A girl came out to my class with the simplicity of an “I’m bi,” and it changed the course of my identity. I was in Language Arts class my junior year of high school. We were having a discussion about the harm that certain words have. Our conversation quickly steered toward the word “fag” when one person in my class argued that it was acceptable to use now because it’s an alternative to calling somebody “bro”.
After she finished saying this I was filled with a disproportionate anger that I didn’t completely understand. Through this conversation it suddenly hit me like a ton of bricks; I’m bisexual.
My realization and coming out story was anticlimactic and deeply internal. I was afraid of coming out but I wasn’t filled with shame. My coming out had nothing to do with another person that made me realize I wasn’t straight. These experiences of mine lie in intense juxtaposition to the common coming out story that is most often portrayed in T.V. and movies.
As a younger queer teenager I latched on to any LGBTQIA characters I could find. But as I got older I noticed that almost all the media that featured queer characters primarily talked about their coming out journeys.
The media treats these characters as though they are nothing more than their sexuality. Queer characters and the LGBTQIA community deserves better than this lazy treatment towards non-straight characters.
Queer characters’ entire identities are defined by the fact that they are part of the LGBTQIA community. The story often went like this: a young queer person (often a sidekick character) has been struggling with the idea of being gay for many episodes, maybe their best friend knows, but no one else. Then they come out slowly to the show and everybody either embraces them or their family kicks them out of the house. After this storyline takes place we know nothing else.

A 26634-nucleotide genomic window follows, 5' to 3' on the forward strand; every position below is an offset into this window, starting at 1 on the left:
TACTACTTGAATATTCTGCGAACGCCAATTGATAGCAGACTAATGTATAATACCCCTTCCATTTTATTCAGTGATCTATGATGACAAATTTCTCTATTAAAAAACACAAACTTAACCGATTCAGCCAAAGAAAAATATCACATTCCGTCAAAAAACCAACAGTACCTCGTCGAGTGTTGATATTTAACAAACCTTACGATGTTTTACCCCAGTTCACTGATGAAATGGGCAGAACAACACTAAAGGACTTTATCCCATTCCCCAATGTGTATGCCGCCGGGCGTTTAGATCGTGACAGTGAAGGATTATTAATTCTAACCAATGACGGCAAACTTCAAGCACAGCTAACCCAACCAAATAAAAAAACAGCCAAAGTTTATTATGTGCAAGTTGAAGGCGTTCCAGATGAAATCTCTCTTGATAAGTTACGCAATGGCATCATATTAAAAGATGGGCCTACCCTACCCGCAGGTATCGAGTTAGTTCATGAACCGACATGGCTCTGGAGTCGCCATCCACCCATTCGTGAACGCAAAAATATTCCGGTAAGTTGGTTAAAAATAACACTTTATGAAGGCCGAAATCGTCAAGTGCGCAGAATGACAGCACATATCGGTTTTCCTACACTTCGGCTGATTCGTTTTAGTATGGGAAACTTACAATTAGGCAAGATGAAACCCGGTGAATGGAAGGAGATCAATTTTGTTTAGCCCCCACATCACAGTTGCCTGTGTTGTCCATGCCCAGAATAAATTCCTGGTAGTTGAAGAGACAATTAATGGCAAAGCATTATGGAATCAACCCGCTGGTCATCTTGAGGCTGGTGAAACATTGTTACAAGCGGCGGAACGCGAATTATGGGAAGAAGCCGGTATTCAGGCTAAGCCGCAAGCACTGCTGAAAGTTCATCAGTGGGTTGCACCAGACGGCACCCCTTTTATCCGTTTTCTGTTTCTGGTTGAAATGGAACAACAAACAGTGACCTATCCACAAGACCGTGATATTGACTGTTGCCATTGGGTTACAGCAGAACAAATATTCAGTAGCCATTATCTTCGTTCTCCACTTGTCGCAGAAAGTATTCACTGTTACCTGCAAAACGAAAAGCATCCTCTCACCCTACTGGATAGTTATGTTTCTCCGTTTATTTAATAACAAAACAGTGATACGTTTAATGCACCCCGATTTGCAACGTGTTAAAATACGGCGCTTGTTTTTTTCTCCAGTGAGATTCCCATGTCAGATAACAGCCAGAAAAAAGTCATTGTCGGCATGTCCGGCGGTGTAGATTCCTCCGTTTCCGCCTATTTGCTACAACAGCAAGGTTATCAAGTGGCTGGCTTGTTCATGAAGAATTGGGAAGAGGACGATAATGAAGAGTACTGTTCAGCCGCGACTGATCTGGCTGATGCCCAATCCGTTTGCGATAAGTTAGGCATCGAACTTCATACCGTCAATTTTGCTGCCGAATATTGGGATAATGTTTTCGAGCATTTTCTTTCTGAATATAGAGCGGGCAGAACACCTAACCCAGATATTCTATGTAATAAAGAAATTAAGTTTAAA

This storyline is shown in Glee with their treatment of Kurt and Santana, in Shameless with Ian and Mickey, in The Bold Type with Kat, in Faking It with Amy, and in The 100 with Clark and Lexa.
Once a queer character has come out, which often takes many, many episodes for them to be okay with it and then for them to come out, their story is still defined by their sexuality. Jokes, conversations and any struggles they face are centered around them being queer.
If a character isn’t straight, they are tossed aside by writers and their only option is to have their entire character development come from their sexuality.
Don’t get me wrong, it is very important to have some representation of queer characters be centered on their coming out story. Even in 2017 the process of coming out and coming to terms with your identity is a big deal, and deserves to be shown on T.V. When I was still figuring out my own sexuality, I found shows and movies about teenagers coming out hugely comforting.
Despite this I think it’s imperative to acknowledge that representation often fails to branch out from this coming out narrative, and queer characters deserve better character development that focuses on the fact that they are people, not just queer people.
In “The Bold Type”, a new show on Freeform, three women in their twenties work for a fashion magazine that is supposedly based on Cosmopolitan. The Bold Type is praised for diversity in main characters and conversation topic. However, it even falls prey to the inability to bring a queer character beyond her sexuality.
One of the main women, Kat, has a storyline completely centered around realizing she is queer. Despite her having other aspects to her life that are featured, the recurring struggle in her life is her sexuality.
Even now shows that are champions of diversity and feature queer women of color fail to write stories about modern women who just happen to be queer.
This failure in media today is harmful and needs to change because it takes away the normalcy of being queer today. This pattern shows society that being queer is abnormal. It works against any progress we have made for the LGBTQIA community. Queer representation in the media makes characters gay first and people second.